Patients should wash their hands after administration, use separate pillboxes when possible, swallow medications whole, and wash their hands after using the toilet or vomiting, she advised. Caregivers should always wash their hands and wear gloves when administering drugs, and pregnant or breastfeeding caregivers, along with children, should not handle drugs or waste.

Hazardous Drug Disposal

Improper disposal of hazardous drugs pollutes the water and ground, and is toxic to plants, animals, and humans. “The thing about oral cancer therapies is that under the Environmental Protection Agency [EPA], the guidance for how you handle any sort of waste depends on how the waste was generated,” Dr Holle explained. “Once a medication is dispensed to a patient, it is actually considered a household waste and therefore falls under different regulations in terms of who manages the waste and how it can be disposed.”

Household waste management is governed by local and state environmental agencies, and is exempted under the Resource Conservation and Recovery Act (RCRA). RCRA is the principal federal law in the United States governing the disposal of solid and hazardous wastes, and classifies drugs according to their potentially hazardous natures. “There are a few oral cancer therapies, primarily those that are cytotoxic, that fall under RCRA, but those are exempt, too, because they’re considered household waste,” she noted.

Proper Disposal of Oral Cancer Therapies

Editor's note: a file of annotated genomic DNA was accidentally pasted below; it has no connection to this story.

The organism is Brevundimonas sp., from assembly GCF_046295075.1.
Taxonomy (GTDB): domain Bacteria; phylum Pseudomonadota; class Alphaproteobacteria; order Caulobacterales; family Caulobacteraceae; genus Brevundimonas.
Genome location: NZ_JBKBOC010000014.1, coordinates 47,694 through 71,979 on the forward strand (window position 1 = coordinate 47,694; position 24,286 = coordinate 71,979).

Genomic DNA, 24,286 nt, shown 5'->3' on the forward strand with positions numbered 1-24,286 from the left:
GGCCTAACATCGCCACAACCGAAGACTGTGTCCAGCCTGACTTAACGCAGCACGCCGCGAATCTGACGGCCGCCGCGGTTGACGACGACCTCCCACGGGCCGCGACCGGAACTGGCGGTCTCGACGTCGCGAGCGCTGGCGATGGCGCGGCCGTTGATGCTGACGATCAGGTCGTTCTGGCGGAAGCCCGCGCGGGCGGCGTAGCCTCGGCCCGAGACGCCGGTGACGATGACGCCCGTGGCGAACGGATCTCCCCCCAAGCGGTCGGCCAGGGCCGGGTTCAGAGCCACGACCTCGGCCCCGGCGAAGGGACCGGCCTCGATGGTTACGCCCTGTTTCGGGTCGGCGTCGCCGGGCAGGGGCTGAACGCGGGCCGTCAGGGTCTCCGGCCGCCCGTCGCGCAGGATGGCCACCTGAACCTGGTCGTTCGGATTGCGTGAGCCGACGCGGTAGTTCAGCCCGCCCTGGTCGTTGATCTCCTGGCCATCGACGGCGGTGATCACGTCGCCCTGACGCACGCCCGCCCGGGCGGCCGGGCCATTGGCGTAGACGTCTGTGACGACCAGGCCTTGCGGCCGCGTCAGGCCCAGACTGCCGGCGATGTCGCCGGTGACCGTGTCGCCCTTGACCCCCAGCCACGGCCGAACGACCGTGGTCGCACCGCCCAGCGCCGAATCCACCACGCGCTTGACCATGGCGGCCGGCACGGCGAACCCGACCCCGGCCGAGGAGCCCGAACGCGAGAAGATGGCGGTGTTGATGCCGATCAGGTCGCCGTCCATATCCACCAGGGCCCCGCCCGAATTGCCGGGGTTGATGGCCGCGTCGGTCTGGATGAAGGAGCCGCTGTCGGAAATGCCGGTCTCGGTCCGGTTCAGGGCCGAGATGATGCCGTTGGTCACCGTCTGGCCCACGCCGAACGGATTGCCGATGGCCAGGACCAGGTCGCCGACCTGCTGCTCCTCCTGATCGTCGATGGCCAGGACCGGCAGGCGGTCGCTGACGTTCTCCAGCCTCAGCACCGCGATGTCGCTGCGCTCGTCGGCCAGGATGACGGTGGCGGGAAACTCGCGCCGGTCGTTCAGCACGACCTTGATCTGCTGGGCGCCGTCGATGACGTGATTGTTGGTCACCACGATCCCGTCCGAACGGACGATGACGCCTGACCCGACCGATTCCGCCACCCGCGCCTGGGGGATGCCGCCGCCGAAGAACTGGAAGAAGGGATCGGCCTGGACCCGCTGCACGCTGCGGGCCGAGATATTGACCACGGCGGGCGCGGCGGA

Cancer.Net, an American Society of Clinical Oncology resource for patients and care providers, recommends conversations between healthcare providers and patients regarding proper disposal of oral cancer therapies, and advises returning any unused drugs and/or containers and other chemotherapy waste to providers for proper disposal, never flushing them down the toilet or disposing of them in the trash.

When hazardous waste is generated within a facility, different regulations apply. RCRA drugs must be disposed of very specifically because they can be potentially hazardous to the environment. Individual state departments of energy and environmental protection outline additional state-dependent designations. Within institutions, disposal of hazardous waste is regulated by the Occupational Safety and Health Administration and The Joint Commission, as well as by any additional institutional guidance, depending on how much hazardous waste is generated by an establishment.